Is this whale-shaped plane the future of airliners?

18. 02. 2014

Is this whale-shaped plane the future of airliners?

Airliners have become steadily bigger in an effort to take fit in more passengers and drive down the cost of tickets. Could a new outsized design change the way we fly?


Spotting an Airbus A380 at an airport can still create great excitement.


The giant, double-decker plane can seat between 500 and 850 people, depending on how much space is given to space-saving economy class, and how much goes to higher-paying passengers with all that extra leg room. It's an aviation giant, the biggest passenger-carrying aircraft ever to fly the skies.


But the A380 could be become small fry if another, even more outsized design takes to the skies.

The AWWA Sky Whale is a concept aircraft from Spanish designer Oscar Vinals. With three decks for passengers, it looks like a cross between a tropical fish and a sci-fi space shuttle. Does this huge design herald the future of air travel?


Bigger means better in the world of airliners; the dawn of the jet age brought in the likes of the Boeing 707, an aircraft capable of carrying more passengers quicker and faster than any propeller-driven design. In the ensuing decades, airliners have grown larger and larger. The advent of "jumbo" designs, characterised by Boeing's 747, meant more passengers per flight, and therefore cheaper seats.

"Travelling in the Sky Whale could be like a travelling in your private ‘theatre seat', enjoying what happens around you; hearing some air flow noise, but feeling safe inside a big and intelligent structure," Vinals says.

The design would use advanced technologies such as self-repairing wings, swiveling engines to enable a near vertical take-off, and hybrid propulsion.


"The engines and batteries are fed by a turbine inside the wings, like a high-speed and powerful dynamo," says Vinals.

The design also calls for a system to redirect air flow to intake engines and to control laminar flow - in other words, to reduce turbulence around the plane and reduce drag.


None of these technologies are feasible on a large scale at the moment, but all are possible, says Vinals.

"I did this because I am an aerospace and aviation enthusiast - the technology, development and evolution," he explains. "I would like to contribute, with my vision, about these."


Perhaps that vision from someone outside the aerospace industry, without preconceptions, is what is needed to revolutionise plane design. Vinals told me he did "years" and "terabytes" of research. It's an approach that some in the field appreciate.


"I think that's where these concepts come in," says Dr Michael Jump, lecturer in aerospace engineering at the University of Liverpool. "It's people challenging through their imaginations. It's the engineering community's opportunity to either say ‘that's a good idea, let's try and make it happen', or ‘it's less of a good idea, and this is the reason why'".


He says there are three factors to consider when evaluating the design of an aircraft, collectively known as the Breguet Range equation. This can be used as an estimate of efficiency.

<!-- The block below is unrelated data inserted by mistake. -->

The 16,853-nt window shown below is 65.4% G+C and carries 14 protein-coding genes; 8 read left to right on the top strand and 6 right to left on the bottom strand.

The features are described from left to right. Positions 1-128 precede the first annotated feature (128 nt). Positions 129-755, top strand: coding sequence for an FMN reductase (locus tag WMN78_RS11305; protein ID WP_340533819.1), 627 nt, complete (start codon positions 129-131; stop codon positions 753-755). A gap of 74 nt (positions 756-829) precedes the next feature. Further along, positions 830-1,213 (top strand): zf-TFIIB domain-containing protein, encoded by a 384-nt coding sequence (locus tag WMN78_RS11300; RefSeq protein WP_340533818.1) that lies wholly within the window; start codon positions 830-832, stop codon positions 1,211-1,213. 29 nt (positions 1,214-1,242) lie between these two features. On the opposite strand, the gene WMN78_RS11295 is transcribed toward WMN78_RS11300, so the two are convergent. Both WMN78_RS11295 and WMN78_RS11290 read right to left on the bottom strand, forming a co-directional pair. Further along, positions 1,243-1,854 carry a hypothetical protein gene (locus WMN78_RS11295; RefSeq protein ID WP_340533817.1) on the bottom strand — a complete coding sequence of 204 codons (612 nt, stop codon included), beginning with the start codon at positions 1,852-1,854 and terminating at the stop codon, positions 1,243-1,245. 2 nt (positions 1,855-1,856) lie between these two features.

They are: propulsive efficiency (how efficient are your engines?); aerodynamic efficiency (is lift maximised and drag minimised?); and structural efficiency (how much payload can you carry?).


Generally airlines want to fly as far as possible, with the biggest load (or largest combined weight of passengers) possible, while using as little fuel as possible. If you can maximise all three, you technically have a better aircraft design. The major airliner manufacturers have made tweaks to this equation, but have largely stayed faithful to a tried-and-trusted design.


"The likes of Boeing and Airbus have a lot of experience of building aircraft that look like a tube and two wings," says Jump.

"When it comes to a new airframe that they want to design, it makes sense to evolve rather than revolutionise."


A cylinder is also a structurally efficient way to contain pressure, which aircraft must do to maintain the right air pressure for passengers when flying at high altitude.

Mark Drela, professor in the department of aeronautics and astronautics at MIT, agrees. "The airplane fuselage is a pressure vessel," he says. "It really needs a circular cross section for that. You don't see scuba diving tanks that are rectangular. If it's round, then it's light." On a plane, of course, weight is everything.

"Airplanes look the way they do, not because of some stylistic decision, but almost entirely for technical reasons," he says. "Form follows function."


For that reason, Drela doubts the usefulness of design exercises like this one. "It's more of a stylistic concept," he says.

What's more, for a manufacturer to be able to sell a new aircraft, it has to demonstrate that it is safe. The safety regulations have evolved over a century of manned flight, but with a radical design it would be much harder to demonstrate safety.


"The optimised airplane is like a grand set of compromises, and it's a colossal exercise to balance everything," says Drela.


"Airbus went with the huge A380, Boeing put its money on the smaller airplane with 787. And it is not obvious which is the better approach yet."

But, Vinals says, Albert Einstein might have the last word on this: "Your imagination is your preview of life's coming attractions".


Source: BBC





Is this whale-shaped plane the future of airliners?